Recommended for children ages 4–7.
Celebrate the 50th anniversary of Martin Luther King’s “I Have a Dream” speech by reading We March by Shane W. Evans and reflecting on what it means to gather and march together for civil rights.
We March by Shane W. Evans
Martin’s Big Words by Doreen Rappaport
Support for the Macy's Sunday Story Hour provided by the Macy's Foundation.
Due to unforeseen circumstances, Harry Belafonte will no longer deliver opening remarks.
In 1955, on the first night of the Montgomery Bus Boycott, an untested, 26-year-old Baptist pastor made an impromptu speech that catapulted him into the public consciousness as one of the faces of the burgeoning Civil Rights Movement.
Celebrate the 150th anniversary of this essential part of American history with a special reading from Author Tonya Bolden! Hear Tonya, author of Maritcha: A Nineteenth-Century American Girl, read from her new children’s book Emancipation Proclamation: Lincoln and the Dawn of Liberty. Tonya will also be doing a Q&A, and signing copies of her book.
Vergara remarked about his work that “most murals and street portraits of Dr. King are ephemeral. Paint fades, businesses change hands and neighborhood demographics shift. Gradually, images reflecting the culture and values of poor communities are lost….Often, my photographs are the only lasting record of these public works of art.” This exhibition offers the opportunity to study the manner in which Martin Luther King, Jr.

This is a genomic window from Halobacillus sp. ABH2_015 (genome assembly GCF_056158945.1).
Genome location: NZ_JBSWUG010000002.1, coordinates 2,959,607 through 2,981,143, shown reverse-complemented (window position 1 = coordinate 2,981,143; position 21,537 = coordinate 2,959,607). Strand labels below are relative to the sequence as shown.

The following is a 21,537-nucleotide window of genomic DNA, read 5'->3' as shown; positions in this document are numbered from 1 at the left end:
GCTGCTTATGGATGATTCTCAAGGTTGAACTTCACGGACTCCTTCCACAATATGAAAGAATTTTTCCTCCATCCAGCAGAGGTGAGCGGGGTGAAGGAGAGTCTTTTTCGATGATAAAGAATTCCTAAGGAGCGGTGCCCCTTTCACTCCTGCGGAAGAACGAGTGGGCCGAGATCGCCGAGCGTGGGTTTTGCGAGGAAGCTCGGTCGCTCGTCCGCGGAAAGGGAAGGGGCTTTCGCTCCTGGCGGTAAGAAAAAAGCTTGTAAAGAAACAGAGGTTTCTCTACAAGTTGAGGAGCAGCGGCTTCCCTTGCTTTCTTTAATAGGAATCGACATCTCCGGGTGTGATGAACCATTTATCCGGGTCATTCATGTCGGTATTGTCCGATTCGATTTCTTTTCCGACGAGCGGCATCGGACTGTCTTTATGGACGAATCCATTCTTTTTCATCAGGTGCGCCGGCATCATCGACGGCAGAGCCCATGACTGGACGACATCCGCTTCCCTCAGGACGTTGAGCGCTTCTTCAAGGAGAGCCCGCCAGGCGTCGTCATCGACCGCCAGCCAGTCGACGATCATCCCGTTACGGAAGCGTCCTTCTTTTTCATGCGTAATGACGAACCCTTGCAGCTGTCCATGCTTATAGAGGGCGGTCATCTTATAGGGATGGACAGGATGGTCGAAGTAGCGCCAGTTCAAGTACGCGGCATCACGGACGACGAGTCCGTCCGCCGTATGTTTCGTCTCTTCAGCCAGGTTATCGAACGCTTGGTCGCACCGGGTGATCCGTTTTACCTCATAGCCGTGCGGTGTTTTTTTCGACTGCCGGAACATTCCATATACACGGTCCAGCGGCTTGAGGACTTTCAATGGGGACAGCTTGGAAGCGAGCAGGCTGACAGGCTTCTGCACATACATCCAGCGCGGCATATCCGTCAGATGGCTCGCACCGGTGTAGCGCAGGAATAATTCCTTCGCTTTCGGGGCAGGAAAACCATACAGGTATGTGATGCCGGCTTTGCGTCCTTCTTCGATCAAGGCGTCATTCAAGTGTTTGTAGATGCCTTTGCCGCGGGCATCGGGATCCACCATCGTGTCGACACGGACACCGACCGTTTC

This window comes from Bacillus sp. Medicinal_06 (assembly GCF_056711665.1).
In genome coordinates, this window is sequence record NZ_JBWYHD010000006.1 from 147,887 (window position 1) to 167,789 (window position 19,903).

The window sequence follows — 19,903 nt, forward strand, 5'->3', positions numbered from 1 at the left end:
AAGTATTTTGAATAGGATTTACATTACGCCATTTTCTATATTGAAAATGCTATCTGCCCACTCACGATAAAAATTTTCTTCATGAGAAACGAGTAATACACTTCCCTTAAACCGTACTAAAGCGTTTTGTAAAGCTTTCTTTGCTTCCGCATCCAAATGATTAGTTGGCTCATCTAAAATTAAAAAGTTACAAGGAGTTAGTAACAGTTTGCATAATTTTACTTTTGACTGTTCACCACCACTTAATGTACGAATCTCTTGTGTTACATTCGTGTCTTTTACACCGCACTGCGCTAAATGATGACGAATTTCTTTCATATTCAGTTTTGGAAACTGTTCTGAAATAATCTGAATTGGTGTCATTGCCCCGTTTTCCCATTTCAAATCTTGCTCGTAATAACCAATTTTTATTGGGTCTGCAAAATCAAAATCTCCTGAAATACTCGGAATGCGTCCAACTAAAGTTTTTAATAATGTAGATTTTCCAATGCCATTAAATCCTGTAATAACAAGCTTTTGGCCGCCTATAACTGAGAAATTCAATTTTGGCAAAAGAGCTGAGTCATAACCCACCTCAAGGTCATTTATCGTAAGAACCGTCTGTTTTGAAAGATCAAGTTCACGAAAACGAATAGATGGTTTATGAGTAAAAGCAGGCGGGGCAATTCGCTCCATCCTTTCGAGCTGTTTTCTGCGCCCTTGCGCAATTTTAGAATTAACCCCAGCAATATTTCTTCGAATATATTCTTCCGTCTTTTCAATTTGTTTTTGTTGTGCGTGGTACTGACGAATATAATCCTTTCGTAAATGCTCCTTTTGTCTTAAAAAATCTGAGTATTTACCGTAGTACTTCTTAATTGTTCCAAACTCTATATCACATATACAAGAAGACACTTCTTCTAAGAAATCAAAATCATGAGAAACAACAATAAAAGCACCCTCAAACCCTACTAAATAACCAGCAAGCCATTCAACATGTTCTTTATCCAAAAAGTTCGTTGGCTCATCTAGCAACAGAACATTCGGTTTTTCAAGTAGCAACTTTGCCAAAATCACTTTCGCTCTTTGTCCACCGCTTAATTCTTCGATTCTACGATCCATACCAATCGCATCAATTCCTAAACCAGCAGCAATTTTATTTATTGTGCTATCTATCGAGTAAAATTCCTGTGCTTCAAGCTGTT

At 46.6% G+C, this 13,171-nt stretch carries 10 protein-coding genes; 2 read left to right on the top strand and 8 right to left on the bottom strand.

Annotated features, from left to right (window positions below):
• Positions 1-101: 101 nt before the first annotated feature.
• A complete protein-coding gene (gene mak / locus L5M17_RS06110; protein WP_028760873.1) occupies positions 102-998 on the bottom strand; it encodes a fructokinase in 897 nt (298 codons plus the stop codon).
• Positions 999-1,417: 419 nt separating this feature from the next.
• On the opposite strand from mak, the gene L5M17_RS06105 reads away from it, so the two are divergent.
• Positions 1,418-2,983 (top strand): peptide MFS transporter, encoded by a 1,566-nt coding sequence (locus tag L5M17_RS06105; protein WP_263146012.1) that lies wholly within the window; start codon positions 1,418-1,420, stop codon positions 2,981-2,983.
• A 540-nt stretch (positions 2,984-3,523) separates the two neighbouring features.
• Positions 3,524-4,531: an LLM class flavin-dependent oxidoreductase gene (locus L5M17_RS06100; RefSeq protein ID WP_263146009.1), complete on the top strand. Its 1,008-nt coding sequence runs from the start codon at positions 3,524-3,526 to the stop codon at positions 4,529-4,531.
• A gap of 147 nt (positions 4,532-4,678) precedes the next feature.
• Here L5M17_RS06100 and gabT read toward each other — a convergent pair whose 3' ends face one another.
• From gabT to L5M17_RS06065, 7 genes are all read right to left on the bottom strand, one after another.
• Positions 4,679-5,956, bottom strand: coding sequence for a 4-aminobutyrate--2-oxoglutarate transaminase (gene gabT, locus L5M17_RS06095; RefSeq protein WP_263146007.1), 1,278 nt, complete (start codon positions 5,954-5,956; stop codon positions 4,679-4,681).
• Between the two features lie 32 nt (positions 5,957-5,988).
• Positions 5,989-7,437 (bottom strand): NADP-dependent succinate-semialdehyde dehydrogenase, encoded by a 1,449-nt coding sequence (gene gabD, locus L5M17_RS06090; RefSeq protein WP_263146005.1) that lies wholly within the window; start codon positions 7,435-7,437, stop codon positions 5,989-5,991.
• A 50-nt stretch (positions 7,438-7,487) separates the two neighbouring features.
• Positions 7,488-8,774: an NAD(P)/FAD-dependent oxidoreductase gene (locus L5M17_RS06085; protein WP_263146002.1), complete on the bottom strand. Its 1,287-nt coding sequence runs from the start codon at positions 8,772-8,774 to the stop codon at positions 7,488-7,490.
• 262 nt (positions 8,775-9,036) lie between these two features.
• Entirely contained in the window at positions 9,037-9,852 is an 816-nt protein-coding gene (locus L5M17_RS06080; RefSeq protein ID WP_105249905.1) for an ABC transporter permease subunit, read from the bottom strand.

Recommended for children ages 4 - 7.
Each week New-York Historical Society educators read one to two engaging picture books around a theme. The themes are related to New York City, American history, current holidays, or new exhibitions.
What ideas did Martin Luther King, Jr. share with others that changed our country’s history? Everyone can be great and anyone can make the world a more loving place—big ideas that are alive today thanks to Dr. King.
Martin’s Big Words: The Life of Dr. Martin Luther King, Jr. by Doreen Rappaport